Peter Misselbrook's Blog
Aug 3 2020 - Mark 11:27-12:17 – By what authority…?

The Temple authorities did not take kindly to Jesus driving the traders out of the Temple. They challenged him with the question, "By what authority are you doing these things? And who gave you authority to do this?" (Mark 11:28). Jesus does not give them a direct answer, but asks them in return by what authority John had baptised the crowds who had come to him, was it from heaven or from men? The authorities are caught in their own trap. If they say that John was sent from God they must then accept the authority of the one for whom John had prepared the way. If they say that John had no authority they fear that they will lose all credibility with the people. So they answer, "We do not know."

Jesus has challenged them to think again about the issue of authority. They are used to the hierarchy of formal authority structures and the decisions which flow from the endless deliberation of their councils. By his question, Jesus suggests that these are mere human constructs. True, Jesus may not fit into their hierarchy of power but neither did John. His authority came directly from God; it was prophetic authority – and the people recognised it. Jesus wanted the Jewish leaders to see that his authority also was not from men; it could neither be given to him by them, nor could they strip him of his authority. His authority came from the one who had declared, “This is my beloved Son, listen to him.”

But the Jewish authorities will not even consider such a possibility. It would amount to a denial, or at least denigration, of their own authority. Their answer was therefore determined by pure pragmatism; it was governed by the calculation of what would follow if they gave a particular response. They did not seem concerned to weigh up the truth of the matter and to answer and act in accordance with the truth. They were concerned simply to protect their own world.

How can these people have been so blind and foolish? The things that Jesus did and the things that he said bore clear witness to who he was, to the authority he possessed and to the one who gave him that authority. But they seem incapable of seeing it.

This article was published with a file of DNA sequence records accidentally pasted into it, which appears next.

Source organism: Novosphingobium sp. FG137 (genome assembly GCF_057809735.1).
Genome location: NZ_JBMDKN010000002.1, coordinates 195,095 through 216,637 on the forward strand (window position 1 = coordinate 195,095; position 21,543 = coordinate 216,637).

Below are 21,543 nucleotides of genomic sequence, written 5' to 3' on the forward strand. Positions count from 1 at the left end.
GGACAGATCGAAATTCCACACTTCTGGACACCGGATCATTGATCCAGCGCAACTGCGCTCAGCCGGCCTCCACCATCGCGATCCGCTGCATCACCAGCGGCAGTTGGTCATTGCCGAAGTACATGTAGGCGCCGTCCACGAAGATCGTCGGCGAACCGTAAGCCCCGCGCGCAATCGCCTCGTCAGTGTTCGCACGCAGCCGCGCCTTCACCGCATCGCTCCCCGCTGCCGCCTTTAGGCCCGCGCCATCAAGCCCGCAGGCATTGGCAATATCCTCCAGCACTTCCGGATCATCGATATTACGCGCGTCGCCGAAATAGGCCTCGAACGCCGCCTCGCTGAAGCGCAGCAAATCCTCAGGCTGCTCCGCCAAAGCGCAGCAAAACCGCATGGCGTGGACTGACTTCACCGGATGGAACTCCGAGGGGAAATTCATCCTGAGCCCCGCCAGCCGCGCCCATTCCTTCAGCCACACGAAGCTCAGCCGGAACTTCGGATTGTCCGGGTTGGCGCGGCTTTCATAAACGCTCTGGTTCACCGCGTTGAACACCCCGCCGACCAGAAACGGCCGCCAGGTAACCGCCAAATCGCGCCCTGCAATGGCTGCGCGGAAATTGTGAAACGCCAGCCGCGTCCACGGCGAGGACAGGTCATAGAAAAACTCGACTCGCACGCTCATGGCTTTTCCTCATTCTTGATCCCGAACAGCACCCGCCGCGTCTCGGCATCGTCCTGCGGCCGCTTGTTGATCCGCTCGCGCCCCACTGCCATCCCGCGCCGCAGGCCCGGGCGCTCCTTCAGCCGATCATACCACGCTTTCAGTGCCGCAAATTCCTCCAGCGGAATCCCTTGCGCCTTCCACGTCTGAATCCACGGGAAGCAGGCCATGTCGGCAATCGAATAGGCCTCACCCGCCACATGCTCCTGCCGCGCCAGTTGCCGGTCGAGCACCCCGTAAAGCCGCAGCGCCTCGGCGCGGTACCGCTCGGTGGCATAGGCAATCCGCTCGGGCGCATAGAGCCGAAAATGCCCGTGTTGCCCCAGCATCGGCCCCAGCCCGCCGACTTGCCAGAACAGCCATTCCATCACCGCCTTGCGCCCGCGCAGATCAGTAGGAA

But are there times when we also act pragmatically, seeking to preserve ourselves, our position and our comforts rather than responding to the truth and the demands of God? It's always easier to see the faults and stratagems of others than it is to know ourselves. Are there times when we are quick to reject the ministry of someone because they are not part of our group and don’t fit in with the way we do things? Do we reject what they say and the things they do without considering whether God may be at work through them? Are there times when we are driven into a corner by a determination to defend ourselves from all criticism? At such times, we are acting like the Jewish leaders and turning a blind eye to the truth.

Heavenly Father, keep me from the conceit of thinking that I am the guardian and arbiter of the truth. Open my eyes to see what you are doing in this world through the Spirit of the risen Saviour. Open my eyes to see the evidence of your grace at work and open my heart to rejoice that you are not bound by human constructs or limited by our petty organisations and committees. Lord Jesus, come to this temple and overturn all my self-serving prejudices and productions. Drive out all that cannot cohabit with your holy presence. Help me to know and rejoice in the generous truth that is found in you and to enjoy the freedom that comes from living in the light of that truth.

Peter Misselbrook